I stopped following sports news for quite some time. After the college and university years, the social pressure of having to keep up with soccer or basketball disappeared for me. However, I have a lot of memories associated with match days and sporting events, despite not remembering the names of any players and just a couple of results. In a column, Leila Guerriero wrote that memory triggers rare moments, as happened to her after hearing the news of Maradona’s death: she immediately evoked a place in the United States, where she had been years ago, when she learned that Maradona had been expelled from a World Cup. I also remember with total clarity the boy’s house where I saw the 2010 World Cup final, and the absolute fury that possessed me when the city exploded in screams after Iniesta’s goal. A T-shirt from the national team comes to mind, a gift for my 18th birthday and the details of the restaurant where they gave it to me, as if they were memories of another life.
It is difficult to distance yourself from sport when you were born in Barcelona in 1992. The first times I showed my ID to buy tobacco there was always someone who, upon seeing my date of birth, pointed out excitedly: “You are Olympian!” I grew up hearing stories from the Games. They are so anchored to the city and its urban vocabulary that you integrate them into everyday life without even realizing it: you go to a concert at the Olympic stadium or go down to have a drink at the Olympic village. Anyone who has grown up in Barcelona has heard the chronicles of the transformation that it experienced in the nineties, and stories of the emotion that united the people of Barcelona during the preparations that summer. My grandmother is still moved remembering the journey of the Olympic flame from Antonio Rebollo’s arrow to the cauldron in Montjuic. And so much Barcelona, the duet song of Freddie Mercury and Montserrat Caballé, as the generational anthem Friends forever, are part of the soundtrack of any wedding in the city. My parents, who had been living in the United States, flew back to Barcelona with my pregnant mother just in time for the summer of the Olympics. As the pregnancy was very advanced, they made a stopover in Atlanta, a city that would host the next Games in 1996. I was born at the end of September, so I lived the Cobi summer from my mother’s womb. And although I am not an adult with a life closely linked to sports, I have always loved hearing the stories of the year that changed Barcelona.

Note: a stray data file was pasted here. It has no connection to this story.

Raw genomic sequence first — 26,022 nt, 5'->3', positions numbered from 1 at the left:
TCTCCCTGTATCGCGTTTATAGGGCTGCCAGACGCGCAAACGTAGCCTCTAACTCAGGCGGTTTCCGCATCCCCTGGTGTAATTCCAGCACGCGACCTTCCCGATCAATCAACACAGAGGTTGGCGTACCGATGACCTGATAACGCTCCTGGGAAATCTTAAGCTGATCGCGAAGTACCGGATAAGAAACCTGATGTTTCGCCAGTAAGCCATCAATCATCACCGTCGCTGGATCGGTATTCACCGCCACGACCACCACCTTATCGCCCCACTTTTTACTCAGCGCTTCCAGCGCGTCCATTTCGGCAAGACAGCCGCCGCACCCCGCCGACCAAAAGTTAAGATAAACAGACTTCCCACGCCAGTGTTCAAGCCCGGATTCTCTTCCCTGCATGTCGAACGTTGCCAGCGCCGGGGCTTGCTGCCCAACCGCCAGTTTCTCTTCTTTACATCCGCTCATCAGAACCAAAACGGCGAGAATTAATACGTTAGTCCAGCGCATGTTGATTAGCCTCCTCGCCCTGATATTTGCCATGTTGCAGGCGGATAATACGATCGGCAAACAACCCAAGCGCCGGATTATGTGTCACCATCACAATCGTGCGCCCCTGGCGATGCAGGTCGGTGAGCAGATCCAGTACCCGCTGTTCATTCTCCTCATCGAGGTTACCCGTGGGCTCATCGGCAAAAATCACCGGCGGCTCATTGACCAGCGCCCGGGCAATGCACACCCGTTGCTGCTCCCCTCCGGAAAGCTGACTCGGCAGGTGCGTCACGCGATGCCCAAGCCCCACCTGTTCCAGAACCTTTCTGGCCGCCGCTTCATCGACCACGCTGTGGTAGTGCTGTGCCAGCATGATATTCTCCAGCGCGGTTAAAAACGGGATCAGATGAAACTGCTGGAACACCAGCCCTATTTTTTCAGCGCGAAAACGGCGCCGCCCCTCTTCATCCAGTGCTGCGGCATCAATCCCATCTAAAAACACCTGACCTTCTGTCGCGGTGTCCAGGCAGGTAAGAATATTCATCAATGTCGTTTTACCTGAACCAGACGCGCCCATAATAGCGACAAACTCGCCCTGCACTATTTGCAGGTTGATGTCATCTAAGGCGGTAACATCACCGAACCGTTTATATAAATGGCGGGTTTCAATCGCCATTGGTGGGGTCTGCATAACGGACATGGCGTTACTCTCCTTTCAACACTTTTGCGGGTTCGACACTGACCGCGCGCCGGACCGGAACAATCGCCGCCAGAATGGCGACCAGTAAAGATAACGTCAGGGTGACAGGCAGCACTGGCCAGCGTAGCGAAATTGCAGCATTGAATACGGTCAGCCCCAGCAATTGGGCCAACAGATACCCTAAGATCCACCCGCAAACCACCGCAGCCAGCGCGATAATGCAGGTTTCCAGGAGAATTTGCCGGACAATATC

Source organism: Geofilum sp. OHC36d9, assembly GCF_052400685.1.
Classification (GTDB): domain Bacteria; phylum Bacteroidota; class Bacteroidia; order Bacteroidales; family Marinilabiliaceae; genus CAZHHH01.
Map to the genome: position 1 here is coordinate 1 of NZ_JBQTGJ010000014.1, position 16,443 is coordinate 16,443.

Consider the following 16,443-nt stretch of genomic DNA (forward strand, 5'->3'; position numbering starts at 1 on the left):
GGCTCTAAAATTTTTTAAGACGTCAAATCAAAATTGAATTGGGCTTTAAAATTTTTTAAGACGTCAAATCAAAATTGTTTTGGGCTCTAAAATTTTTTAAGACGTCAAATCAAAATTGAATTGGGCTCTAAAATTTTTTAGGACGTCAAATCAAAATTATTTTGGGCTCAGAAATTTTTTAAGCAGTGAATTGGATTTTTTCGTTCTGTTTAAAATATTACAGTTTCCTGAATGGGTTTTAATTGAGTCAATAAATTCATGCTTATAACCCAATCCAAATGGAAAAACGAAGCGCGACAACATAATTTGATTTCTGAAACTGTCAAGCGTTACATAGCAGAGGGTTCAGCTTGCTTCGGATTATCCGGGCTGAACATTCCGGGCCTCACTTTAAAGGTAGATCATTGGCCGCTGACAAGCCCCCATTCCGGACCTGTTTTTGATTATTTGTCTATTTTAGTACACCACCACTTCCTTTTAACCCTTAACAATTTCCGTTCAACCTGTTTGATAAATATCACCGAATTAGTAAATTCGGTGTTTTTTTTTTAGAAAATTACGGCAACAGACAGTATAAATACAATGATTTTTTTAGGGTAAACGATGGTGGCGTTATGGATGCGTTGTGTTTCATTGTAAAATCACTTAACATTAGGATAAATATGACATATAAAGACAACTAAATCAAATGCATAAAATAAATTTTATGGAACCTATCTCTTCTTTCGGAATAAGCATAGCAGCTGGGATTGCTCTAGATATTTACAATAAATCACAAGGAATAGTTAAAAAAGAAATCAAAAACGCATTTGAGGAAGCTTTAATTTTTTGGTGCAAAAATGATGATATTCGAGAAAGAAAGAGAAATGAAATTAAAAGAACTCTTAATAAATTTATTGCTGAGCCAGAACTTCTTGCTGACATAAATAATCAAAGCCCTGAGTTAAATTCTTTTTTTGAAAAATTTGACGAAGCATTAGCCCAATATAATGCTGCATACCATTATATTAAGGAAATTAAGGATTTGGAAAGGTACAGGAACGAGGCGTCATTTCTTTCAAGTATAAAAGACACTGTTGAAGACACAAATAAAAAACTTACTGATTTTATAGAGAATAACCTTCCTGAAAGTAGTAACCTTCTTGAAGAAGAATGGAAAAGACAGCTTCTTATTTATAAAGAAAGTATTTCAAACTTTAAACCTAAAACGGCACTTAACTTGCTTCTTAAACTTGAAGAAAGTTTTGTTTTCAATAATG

When I read Open, the splendid memoir of tennis player Andre Agassi, I was totally fascinated, despite never having seen an entire tennis match. I didn’t need to know what a set is to understand the parallels between life and sport, or in the case of Agassi, between life and tennis. «Advantage, service, lack, break, nothing, the basic elements of tennis are the same as those of everyday life, because every game is a life in miniature. Even the structure of tennis, the way the pieces fit into each other like Russian dolls, reproduces the structure of today. It reminds me of the way in which seconds turn into minutes and minutes into hours, ”explains the tennis player himself.
After all, sport is still another way of measuring life. During the time you watch a game, you surrender to the uncertainty of chance, of not knowing the final result, and the ceremony of the moment allows an illusion of a fleeting community that is very difficult to replicate. There is something very different about the excitement of an Olympic Games summer. I think about whether in a decade I will remember where I was during the sporting events of 2021. And I know that I will always smile and nod with pride when someone asks me: “Barcelona 92? In other words, you are an Olympian? ». I am.
Leticia Vila-Sanjuán is an editor and lives wishing that one day her life will resemble a novel.